But we can tell no one.  He would surely only redouble his efforts and increase the insurgency.  He claims he once cried for 42 hours straight on a dare.  He’s already stated family members are high-profile targets upon visitation.  And in a recent, harrowing announcement, he has threatened that at his next diaper change, he will unleash a veritable wee-had on anyone within a three-foot radius.

Friday, May 6, 2011

3-D Bubtacular

I don’t get 3-D, I really don’t.  Let me clarify.  I understand the concept itself, and how it “enhances” such theatrical barnburners as Jaws 3-D and Captain Eo, but am I completely alone here in thinking that 3-D was not built for the home market?  You can only ever have 4 people watching television at any given time, and they all have to wear those stupid glasses!  

How awkward is that when you walk into your friend’s house to watch the game find four dudes squished on the couch, looking like Corey Haim circa 1989?  ‘Can I get you a beer, man?’  ‘No, I’m good.’  Then walk right back out.  Seriously, this is the worst technology idea they have tried to push on the hapless consumer since Blu-ray.  Or remember that brief HD DVD phase the preceded Blu-ray?   I do.  And it was a dark time.

But 3-D is big now, it’s huge, it’s hot, it’s an overblown excuse to charge three more dollars at the box office.  You ever watch a 3-D movie that was clearly made for the medium in regular ol’ 2-D?  Then there’s always that odd moment where something is supposed to be flying at you and you’re supposed to duck but then you realize your flat-ass TV screen just blocked it. 
They do this on purpose of course.  The Man, I’m talking about.  They figure the more times you see what you’re missing in puny, pathetic 2-D, the more layers of good judgment and rationale start to chip and peel away from your consumer psyche.  

I recently saw Piranha 3-D on DVD and had one of those moments when the vicious little bugaboos tear a man limb from limb, leaving only his, um, unit, suspended inches from my would-be glasses for several seconds until it is chomped down by another beast.  Damnit, it is working.  I did want to see that in 3-D.  I wonder if Best Buy will throw in a free Blu-ray player if I buy one?

You know, technology moves so fast, though.  That’s why I’ve invented 8-D.  It’s pretty simple, brilliant.  You watch a movie, a TV show, whatever, and basically your living room is the center of the action, the stage.  A character enters stage right, they actually enter your living room.  There’s no need for a screen, because you’re sitting in the middle of it, surrounded by the players.  Pretty sweet, right?  Okay, so it's mildly derivative of Total Recall, but when Jim Cameron tries to patent this in ten years, I’ll sue his ass off.  Just sayin.  How else is Bub gonna pay for college?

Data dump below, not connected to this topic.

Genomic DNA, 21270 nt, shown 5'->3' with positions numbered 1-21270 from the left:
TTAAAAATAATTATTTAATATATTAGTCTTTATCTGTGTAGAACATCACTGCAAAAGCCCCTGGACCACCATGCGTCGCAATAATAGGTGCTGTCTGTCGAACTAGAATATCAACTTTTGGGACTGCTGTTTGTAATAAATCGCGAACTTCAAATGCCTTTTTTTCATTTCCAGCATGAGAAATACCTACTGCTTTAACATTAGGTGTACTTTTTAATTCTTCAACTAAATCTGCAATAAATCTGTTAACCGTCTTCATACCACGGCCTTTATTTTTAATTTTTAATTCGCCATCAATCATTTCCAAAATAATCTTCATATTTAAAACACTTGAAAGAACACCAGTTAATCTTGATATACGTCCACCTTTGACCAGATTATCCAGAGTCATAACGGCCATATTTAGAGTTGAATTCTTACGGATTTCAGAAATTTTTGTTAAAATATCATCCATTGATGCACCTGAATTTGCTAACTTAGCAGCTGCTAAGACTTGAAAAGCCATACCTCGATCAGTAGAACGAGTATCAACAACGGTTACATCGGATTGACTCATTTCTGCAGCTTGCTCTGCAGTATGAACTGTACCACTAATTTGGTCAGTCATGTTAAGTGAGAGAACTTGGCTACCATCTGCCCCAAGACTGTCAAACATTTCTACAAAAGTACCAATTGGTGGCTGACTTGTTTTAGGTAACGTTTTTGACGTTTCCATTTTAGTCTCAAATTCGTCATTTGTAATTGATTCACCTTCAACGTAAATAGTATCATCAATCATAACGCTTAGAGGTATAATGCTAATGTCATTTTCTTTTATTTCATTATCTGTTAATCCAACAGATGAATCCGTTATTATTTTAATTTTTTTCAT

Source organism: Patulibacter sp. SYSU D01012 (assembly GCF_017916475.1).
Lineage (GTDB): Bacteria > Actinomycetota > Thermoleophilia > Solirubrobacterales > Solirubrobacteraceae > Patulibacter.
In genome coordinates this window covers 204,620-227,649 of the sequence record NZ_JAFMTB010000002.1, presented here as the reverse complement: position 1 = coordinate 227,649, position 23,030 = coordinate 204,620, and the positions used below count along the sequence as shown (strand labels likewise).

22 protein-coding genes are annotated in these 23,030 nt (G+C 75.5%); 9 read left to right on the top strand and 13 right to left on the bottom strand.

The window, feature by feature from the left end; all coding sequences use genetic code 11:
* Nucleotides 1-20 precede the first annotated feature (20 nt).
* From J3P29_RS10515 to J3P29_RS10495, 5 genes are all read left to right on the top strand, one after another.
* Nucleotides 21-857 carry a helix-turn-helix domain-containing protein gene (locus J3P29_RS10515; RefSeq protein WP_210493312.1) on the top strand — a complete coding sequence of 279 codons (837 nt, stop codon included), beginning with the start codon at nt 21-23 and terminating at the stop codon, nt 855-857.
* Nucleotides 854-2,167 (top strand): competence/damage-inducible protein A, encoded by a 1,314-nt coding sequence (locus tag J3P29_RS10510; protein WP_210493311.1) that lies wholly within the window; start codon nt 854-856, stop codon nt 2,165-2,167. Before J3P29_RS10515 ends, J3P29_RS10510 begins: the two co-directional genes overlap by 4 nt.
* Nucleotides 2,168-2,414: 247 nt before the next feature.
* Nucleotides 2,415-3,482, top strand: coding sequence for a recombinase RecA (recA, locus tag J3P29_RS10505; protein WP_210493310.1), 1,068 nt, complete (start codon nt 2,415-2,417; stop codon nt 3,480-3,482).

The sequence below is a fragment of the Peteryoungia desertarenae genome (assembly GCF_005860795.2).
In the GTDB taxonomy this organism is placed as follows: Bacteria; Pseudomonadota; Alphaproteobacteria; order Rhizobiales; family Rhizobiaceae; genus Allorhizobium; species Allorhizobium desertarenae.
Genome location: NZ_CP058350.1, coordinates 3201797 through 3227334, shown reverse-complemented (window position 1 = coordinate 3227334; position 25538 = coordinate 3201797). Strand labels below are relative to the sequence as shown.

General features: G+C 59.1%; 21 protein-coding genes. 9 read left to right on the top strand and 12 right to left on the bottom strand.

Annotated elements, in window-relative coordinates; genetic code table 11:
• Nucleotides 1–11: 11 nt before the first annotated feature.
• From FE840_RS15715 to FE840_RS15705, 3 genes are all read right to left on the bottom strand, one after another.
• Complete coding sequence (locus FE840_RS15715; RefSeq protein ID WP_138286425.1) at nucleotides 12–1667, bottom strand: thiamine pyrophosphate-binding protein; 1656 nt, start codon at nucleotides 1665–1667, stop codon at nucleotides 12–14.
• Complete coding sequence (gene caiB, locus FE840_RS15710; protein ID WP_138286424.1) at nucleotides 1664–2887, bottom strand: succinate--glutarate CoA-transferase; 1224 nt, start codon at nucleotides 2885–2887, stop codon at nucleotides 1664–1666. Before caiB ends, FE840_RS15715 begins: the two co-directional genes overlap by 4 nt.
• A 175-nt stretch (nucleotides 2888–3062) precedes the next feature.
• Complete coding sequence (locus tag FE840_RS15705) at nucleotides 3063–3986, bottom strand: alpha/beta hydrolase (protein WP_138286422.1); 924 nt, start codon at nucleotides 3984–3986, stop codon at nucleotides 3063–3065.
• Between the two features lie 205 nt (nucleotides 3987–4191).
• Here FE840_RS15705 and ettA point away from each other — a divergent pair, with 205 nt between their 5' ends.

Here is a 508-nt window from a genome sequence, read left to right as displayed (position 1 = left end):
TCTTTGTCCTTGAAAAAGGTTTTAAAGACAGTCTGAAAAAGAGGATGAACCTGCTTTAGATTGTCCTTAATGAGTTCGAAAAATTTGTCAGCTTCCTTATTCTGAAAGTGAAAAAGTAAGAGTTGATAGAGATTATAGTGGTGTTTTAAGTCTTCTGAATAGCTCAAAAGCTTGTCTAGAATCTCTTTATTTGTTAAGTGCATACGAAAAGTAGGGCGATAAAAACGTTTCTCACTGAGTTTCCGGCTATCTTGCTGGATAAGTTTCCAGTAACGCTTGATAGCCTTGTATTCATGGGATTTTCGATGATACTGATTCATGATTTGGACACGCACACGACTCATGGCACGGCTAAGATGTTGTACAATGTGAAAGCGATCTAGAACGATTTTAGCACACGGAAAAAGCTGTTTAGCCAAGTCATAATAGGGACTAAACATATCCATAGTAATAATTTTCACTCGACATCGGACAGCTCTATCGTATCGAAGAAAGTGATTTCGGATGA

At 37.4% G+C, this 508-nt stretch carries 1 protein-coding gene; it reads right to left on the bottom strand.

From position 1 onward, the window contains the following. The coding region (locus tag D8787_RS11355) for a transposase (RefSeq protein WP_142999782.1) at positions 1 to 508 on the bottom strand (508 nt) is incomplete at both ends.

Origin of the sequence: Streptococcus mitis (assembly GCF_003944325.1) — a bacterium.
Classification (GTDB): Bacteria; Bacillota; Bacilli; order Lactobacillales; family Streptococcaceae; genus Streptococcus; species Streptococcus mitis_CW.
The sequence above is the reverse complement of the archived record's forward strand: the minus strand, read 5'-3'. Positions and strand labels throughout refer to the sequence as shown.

Anyway, in the spirit of the current 3-D mania, it has been discovered that Bub actually does look better right in your face.  No additional eyewear or surcharges are required.  Enjoy the show.

Tuesday, May 3, 2011

The Stupid Question

It can happen on a sunny walk, in the grocery store, or at the doctor's office, but it always seems to come out of left field, a low blow to the SAD (Stay At-home Dad) ego.  There are subtle variations, but they can all pretty much be summed up here:

'Awww...that's so cute.  Giving Mommy the day off work?  Well, I think that's just grand.'

Now, I don't want to go on a rant here, because I don't even know where to start.  Never mind--I'll just start swinging wildly here in my blinding rage and see what connects.

First off, I'll thank you not to talk to me like I'm a Pomeranian.  I'm a man.  A man versus baby.  Learn the difference.  Secondly, how presumptively ignorant are you?  I mean, what year is this, anyway?  Thirdly, there's really not much cute about it.  Try coming over for a day, see how cute that is.  On second thought, you're weird.  Never mind.  Fourthly, I could use a day off myself, thank you very much.  And only I call her Mommy.

So, how do I even go about beginning to think about how to respond to this?  Depends largely on my mood, I suppose, which character I channel to field the question.  A light sampling:

Dice Clay:  Yo, work this.

Paris Hilton:  Like, what's this, like, work thing?

Yogi Berra:  Sometimes a day off is better than a day on, trust me.  And sometimes to get one off, you first have to get on.  But before you can get on, be sure not to get off, 'cause that'll definitely get your day off on the wrong foot.

Drew Peterson:  Mommy took several days off, heh heh.  And they got nothin' on me.

George Carlin:  Well, what exactly is a day off?  Don't mean to cut you off, but you're putting me off, so why don't you take off before I kick off and really start sounding off!  Your efforts to call me off will just piss me off and I'll keep going off until you offer to pay me off with a sum I can live off and you can simply write off, ya jack-off.

Dave Chappelle:  Mehhhhh.